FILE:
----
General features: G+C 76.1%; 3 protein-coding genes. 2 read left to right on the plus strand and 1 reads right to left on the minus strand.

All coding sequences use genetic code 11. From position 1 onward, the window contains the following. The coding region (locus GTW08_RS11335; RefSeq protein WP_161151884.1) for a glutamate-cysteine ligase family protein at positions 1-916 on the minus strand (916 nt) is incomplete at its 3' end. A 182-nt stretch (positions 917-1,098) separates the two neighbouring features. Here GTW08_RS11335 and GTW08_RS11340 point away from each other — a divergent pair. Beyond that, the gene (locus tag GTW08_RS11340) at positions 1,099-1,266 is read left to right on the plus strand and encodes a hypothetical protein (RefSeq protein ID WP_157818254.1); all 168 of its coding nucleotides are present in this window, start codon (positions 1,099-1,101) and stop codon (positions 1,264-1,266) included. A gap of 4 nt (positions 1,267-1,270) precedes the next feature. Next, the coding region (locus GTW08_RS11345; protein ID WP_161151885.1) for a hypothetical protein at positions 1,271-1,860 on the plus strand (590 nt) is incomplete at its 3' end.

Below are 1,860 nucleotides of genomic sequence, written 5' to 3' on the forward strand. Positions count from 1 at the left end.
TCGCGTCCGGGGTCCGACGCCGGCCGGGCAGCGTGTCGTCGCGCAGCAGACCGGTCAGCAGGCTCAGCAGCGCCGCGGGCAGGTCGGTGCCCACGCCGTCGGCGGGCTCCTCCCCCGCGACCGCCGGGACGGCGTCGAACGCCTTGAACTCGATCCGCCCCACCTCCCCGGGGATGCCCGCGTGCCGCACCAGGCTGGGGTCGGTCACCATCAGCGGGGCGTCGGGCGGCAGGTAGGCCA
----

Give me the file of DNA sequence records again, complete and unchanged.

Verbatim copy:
General features: G+C 76.1%; 3 protein-coding genes. 2 read left to right on the plus strand and 1 reads right to left on the minus strand.

All coding sequences use genetic code 11. From position 1 onward, the window contains the following. The coding region (locus GTW08_RS11335; RefSeq protein WP_161151884.1) for a glutamate-cysteine ligase family protein at positions 1-916 on the minus strand (916 nt) is incomplete at its 3' end. A 182-nt stretch (positions 917-1,098) separates the two neighbouring features. Here GTW08_RS11335 and GTW08_RS11340 point away from each other — a divergent pair. Beyond that, the gene (locus tag GTW08_RS11340) at positions 1,099-1,266 is read left to right on the plus strand and encodes a hypothetical protein (RefSeq protein ID WP_157818254.1); all 168 of its coding nucleotides are present in this window, start codon (positions 1,099-1,101) and stop codon (positions 1,264-1,266) included. A gap of 4 nt (positions 1,267-1,270) precedes the next feature. Next, the coding region (locus GTW08_RS11345; protein ID WP_161151885.1) for a hypothetical protein at positions 1,271-1,860 on the plus strand (590 nt) is incomplete at its 3' end.

Below are 1,860 nucleotides of genomic sequence, written 5' to 3' on the forward strand. Positions count from 1 at the left end.
TCGCGTCCGGGGTCCGACGCCGGCCGGGCAGCGTGTCGTCGCGCAGCAGACCGGTCAGCAGGCTCAGCAGCGCCGCGGGCAGGTCGGTGCCCACGCCGTCGGCGGGCTCCTCCCCCGCGACCGCCGGGACGGCGTCGAACGCCTTGAACTCGATCCGCCCCACCTCCCCGGGGATGCCCGCGTGCCGCACCAGGCTGGGGTCGGTCACCATCAGCGGGGCGTCGGGCGGCAGGTAGGCCA